PART I. GAMES OF CHANCE.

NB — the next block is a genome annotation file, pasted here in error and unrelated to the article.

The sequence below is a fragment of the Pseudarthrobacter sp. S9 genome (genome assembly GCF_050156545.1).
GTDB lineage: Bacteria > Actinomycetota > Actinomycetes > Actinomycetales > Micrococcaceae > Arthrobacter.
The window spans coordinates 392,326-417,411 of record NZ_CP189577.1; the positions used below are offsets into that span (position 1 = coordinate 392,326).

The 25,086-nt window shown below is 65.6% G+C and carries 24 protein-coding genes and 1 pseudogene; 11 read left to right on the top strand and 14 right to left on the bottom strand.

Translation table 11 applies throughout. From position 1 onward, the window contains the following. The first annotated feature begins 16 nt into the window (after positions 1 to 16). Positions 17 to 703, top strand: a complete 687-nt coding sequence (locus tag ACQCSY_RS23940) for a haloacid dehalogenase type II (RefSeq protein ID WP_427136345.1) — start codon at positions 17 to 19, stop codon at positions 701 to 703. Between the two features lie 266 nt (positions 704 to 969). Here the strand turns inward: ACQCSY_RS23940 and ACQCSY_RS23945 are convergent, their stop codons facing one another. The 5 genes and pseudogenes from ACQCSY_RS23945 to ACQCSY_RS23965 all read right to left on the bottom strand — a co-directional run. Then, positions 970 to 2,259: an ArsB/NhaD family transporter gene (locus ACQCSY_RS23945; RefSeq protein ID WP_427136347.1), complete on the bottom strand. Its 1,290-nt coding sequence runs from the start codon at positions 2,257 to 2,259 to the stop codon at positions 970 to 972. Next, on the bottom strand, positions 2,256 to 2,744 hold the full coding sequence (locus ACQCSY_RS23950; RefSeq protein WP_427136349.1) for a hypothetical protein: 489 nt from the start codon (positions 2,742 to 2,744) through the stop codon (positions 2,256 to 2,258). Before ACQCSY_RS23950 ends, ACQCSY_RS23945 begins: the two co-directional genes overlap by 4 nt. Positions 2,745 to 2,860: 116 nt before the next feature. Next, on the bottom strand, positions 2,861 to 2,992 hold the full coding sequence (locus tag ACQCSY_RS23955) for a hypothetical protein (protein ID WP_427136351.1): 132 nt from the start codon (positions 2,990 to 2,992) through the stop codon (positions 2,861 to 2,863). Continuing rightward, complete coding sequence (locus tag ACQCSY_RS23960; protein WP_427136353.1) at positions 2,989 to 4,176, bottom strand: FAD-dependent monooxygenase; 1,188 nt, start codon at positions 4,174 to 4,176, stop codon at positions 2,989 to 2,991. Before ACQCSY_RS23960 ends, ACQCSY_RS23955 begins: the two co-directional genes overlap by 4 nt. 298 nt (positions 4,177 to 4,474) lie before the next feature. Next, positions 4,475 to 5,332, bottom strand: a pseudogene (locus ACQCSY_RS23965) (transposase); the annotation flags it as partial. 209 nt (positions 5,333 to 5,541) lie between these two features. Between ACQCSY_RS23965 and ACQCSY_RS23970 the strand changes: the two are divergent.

Nothing, perhaps, throws out in more odious relief the weakness of human nature, or exhibits more forcibly its tendency to superstition, than Games of Chance. How often do we see gamesters who attribute their ill-luck to the persons who may accidentally approach them, or to other circumstances equally fortuitous ! Some make it a rule always to play with the winning cards, from the conviction that a certain good luck is inherent in them; others, on the contrary, attach themselves with obstinate pertinacity to the losing ones, impressed with the idea, that as they have lost several times, it is less probable that they will lose again ; as if the past could have any influence on the future. To such an extent are these superstitious ideas carried, that many players actually refuse to shuffle the cards unless in certain situations, and who think that they will infallibly lose by the slightest deviation from these absurd